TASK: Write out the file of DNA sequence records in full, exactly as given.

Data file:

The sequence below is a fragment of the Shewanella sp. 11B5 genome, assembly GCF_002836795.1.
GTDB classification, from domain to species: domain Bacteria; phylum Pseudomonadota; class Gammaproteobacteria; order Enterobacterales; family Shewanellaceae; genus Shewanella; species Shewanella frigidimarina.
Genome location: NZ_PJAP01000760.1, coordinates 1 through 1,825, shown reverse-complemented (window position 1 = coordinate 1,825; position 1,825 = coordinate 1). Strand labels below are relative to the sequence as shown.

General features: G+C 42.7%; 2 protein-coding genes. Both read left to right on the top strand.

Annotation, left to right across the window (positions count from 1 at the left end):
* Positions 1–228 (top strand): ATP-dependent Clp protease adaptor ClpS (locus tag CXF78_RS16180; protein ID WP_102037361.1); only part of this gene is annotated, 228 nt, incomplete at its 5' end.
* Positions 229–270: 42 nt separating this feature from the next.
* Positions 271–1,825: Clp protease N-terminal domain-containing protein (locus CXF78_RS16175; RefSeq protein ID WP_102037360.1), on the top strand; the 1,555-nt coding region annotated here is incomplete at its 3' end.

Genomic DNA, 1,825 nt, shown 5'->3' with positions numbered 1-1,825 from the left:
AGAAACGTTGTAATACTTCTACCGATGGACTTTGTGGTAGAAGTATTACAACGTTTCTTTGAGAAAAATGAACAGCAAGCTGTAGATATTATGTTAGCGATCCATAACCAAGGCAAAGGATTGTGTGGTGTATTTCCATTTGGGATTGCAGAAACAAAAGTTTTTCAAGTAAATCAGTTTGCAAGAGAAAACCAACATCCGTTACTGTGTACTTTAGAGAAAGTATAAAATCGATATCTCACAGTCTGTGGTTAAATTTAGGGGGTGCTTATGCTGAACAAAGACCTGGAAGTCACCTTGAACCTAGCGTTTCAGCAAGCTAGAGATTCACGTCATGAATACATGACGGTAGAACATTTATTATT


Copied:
The sequence below is a fragment of the Shewanella sp. 11B5 genome, assembly GCF_002836795.1.
GTDB classification, from domain to species: domain Bacteria; phylum Pseudomonadota; class Gammaproteobacteria; order Enterobacterales; family Shewanellaceae; genus Shewanella; species Shewanella frigidimarina.
Genome location: NZ_PJAP01000760.1, coordinates 1 through 1,825, shown reverse-complemented (window position 1 = coordinate 1,825; position 1,825 = coordinate 1). Strand labels below are relative to the sequence as shown.

General features: G+C 42.7%; 2 protein-coding genes. Both read left to right on the top strand.

Annotation, left to right across the window (positions count from 1 at the left end):
* Positions 1–228 (top strand): ATP-dependent Clp protease adaptor ClpS (locus tag CXF78_RS16180; protein ID WP_102037361.1); only part of this gene is annotated, 228 nt, incomplete at its 5' end.
* Positions 229–270: 42 nt separating this feature from the next.
* Positions 271–1,825: Clp protease N-terminal domain-containing protein (locus CXF78_RS16175; RefSeq protein ID WP_102037360.1), on the top strand; the 1,555-nt coding region annotated here is incomplete at its 3' end.

Genomic DNA, 1,825 nt, shown 5'->3' with positions numbered 1-1,825 from the left:
AGAAACGTTGTAATACTTCTACCGATGGACTTTGTGGTAGAAGTATTACAACGTTTCTTTGAGAAAAATGAACAGCAAGCTGTAGATATTATGTTAGCGATCCATAACCAAGGCAAAGGATTGTGTGGTGTATTTCCATTTGGGATTGCAGAAACAAAAGTTTTTCAAGTAAATCAGTTTGCAAGAGAAAACCAACATCCGTTACTGTGTACTTTAGAGAAAGTATAAAATCGATATCTCACAGTCTGTGGTTAAATTTAGGGGGTGCTTATGCTGAACAAAGACCTGGAAGTCACCTTGAACCTAGCGTTTCAGCAAGCTAGAGATTCACGTCATGAATACATGACGGTAGAACATTTATTATT